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Gerard
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xx Reading Tea Leaves?
« Thread started on: Mar 6th, 2015, 10:13am »

It seems to me that the belief that there must be some reason for everything (no matter how trivial) can lead (almost naturally and inevitably) into reading some meaning into everything.

And it seems to me that that's what lies behind palmistry, the reading of tea leaves, the ICHING, and other forms of divination.

What did Leibniz think of such things?

I think I read somewhere that he was interested in the ICHING, was this because of his belief in the PSR?

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xx Re: Reading Tea Leaves?
« Reply #1 on: Mar 8th, 2015, 12:19pm »

You are quite right. In 17th century rationalists God is everywhere. See, for example, Meditation V by Descartes or Spinoza's Ethics. The same with Leibniz - each monad is created (and ended) by God, so they all reflect him and God can read each state of the monad throught their complete concept. But men cannot do this due to their limited understanding.
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Nihil sine ratione.
Gerard
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xx Re: Reading Tea Leaves?
« Reply #2 on: Mar 9th, 2015, 01:53am »

But Leibniz would have regarded the concept behind augury as sound?

For example: There has to be some reason little Joey bit his tongue while talking, so maybe he wasn't telling the truth.

If you're king Charles I, and a friend suggests you peer into your future by opening a book and reading the first passage your eyes fall on, and you turn to a passage that reads "Nor let him then enjoy supreme command; / But fall, untimely, by some hostile hand" (from Virgil's Aeneid), there must be some sufficient reason you turned to that particular passage, and it's perfectly reasonable to assume that you're doomed (as king Charles I did in fact assume.)

I don't think Israeli Prime minister Netenyahu sneezed when he was giving his speech before congress, but suppose for a moment that he did, and that he did immediately after he spoke of Iran using an atomic bomb against the United States (if we allow them to continue enriching uranium.)

Given Leibniz's Principle of Sufficient Reason, and the ancient and widespread superstition that a speaker's sneeze is some kind of Divine affirmation the speaker is telling the truth, wouldn't there have to be some reason he sneezed at that particular moment?

And wouldn't it be perfectly reasonable to conclude that it could only be a warning of what lies ahead of we allow Iran to continue enriching uranium?

(And again, this is only a hypothetical, I'm unaware of the Prime Minister actually sneezing at any time during his speech--but is there any other way of looking at such things given Leibniz's PSR?)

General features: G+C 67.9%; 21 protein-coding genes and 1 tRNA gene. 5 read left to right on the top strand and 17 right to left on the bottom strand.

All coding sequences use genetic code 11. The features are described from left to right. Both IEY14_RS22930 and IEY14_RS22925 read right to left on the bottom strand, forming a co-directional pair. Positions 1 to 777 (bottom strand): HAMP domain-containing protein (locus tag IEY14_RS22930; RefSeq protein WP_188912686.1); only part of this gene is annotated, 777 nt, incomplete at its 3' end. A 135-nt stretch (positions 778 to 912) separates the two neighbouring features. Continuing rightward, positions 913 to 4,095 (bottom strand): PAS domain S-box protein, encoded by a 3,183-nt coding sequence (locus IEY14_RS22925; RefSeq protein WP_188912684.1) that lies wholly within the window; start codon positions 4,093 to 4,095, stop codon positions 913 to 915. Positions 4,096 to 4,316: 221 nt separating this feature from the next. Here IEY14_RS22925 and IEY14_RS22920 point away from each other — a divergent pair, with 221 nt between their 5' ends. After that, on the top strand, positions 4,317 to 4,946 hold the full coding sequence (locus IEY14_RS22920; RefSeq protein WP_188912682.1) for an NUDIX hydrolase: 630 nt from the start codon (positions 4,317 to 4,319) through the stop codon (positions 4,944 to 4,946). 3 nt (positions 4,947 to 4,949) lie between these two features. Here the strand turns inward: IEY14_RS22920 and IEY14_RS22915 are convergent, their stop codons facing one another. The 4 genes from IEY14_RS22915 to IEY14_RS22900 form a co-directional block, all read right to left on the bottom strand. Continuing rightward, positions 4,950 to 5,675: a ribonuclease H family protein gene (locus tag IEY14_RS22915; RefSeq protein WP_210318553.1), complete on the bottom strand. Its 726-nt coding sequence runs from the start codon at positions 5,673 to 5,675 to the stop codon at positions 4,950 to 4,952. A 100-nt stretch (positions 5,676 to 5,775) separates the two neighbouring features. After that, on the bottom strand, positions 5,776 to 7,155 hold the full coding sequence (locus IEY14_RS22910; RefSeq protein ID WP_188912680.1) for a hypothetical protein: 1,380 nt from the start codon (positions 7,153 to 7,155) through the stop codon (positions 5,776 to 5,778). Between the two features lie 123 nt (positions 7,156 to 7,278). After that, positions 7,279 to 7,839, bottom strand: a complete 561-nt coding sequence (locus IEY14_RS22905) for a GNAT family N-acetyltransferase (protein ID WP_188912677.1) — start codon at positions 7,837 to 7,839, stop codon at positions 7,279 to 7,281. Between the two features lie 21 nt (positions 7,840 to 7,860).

Is this how Leibniz viewed what we would call superstition, and is that why he was interested in the ICHING?
« Last Edit: Mar 9th, 2015, 08:36am by Gerard » User IP Logged

mroinila
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xx Re: Reading Tea Leaves?
« Reply #3 on: Mar 10th, 2015, 12:10pm »

on Mar 9th, 2015, 01:53am, Gerard wrote:
But Leibniz would have regarded the concept behind augury as sound?

For example: There has to be some reason little Joey bit his tongue while talking, so maybe he wasn't telling the truth.

If you're king Charles I, and a friend suggests you peer into your future by opening a book and reading the first passage your eyes fall on, and you turn to a passage that reads "Nor let him then enjoy supreme command; / But fall, untimely, by some hostile hand" (from Virgil's Aeneid), there must be some sufficient reason you turned to that particular passage, and it's perfectly reasonable to assume that you're doomed (as king Charles I did in fact assume.)

I don't think Israeli Prime minister Netenyahu sneezed when he was giving his speech before congress, but suppose for a moment that he did, and that he did immediately after he spoke of Iran using an atomic bomb against the United States (if we allow them to continue enriching uranium.)

Given Leibniz's Principle of Sufficient Reason, and the ancient and widespread superstition that a speaker's sneeze is some kind of Divine affirmation the speaker is telling the truth, wouldn't there have to be some reason he sneezed at that particular moment?

And wouldn't it be perfectly reasonable to conclude that it could only be a warning of what lies ahead of we allow Iran to continue enriching uranium?

(And again, this is only a hypothetical, I'm unaware of the Prime Minister actually sneezing at any time during his speech--but is there any other way of looking at such things given Leibniz's PSR?)

Is this how Leibniz viewed what we would call superstition, and is that why he was interested in the ICHING?


Again, God through his infinite cognition can analyze all the states of the monads (seeing sufficient reason for everything), but men cannot do this. So we just to have to assume if we belive Leibniz that there is sufficient reason for everything - the whole world is rational in some sense. Of course, this is not without its problems - you can find a great discussion on this in this book: http://www.amazon.com/Leibnizs-System-Associated-Contemporary-Texts/dp/0198248458

For him, it is not superstition, it is seeing God's purposes in the world. I ching has nothing to do with this, it is related to his interest in binary code.
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Leibniz-resources
http://www.helsinki.fi/~mroinila/leibniz.htm
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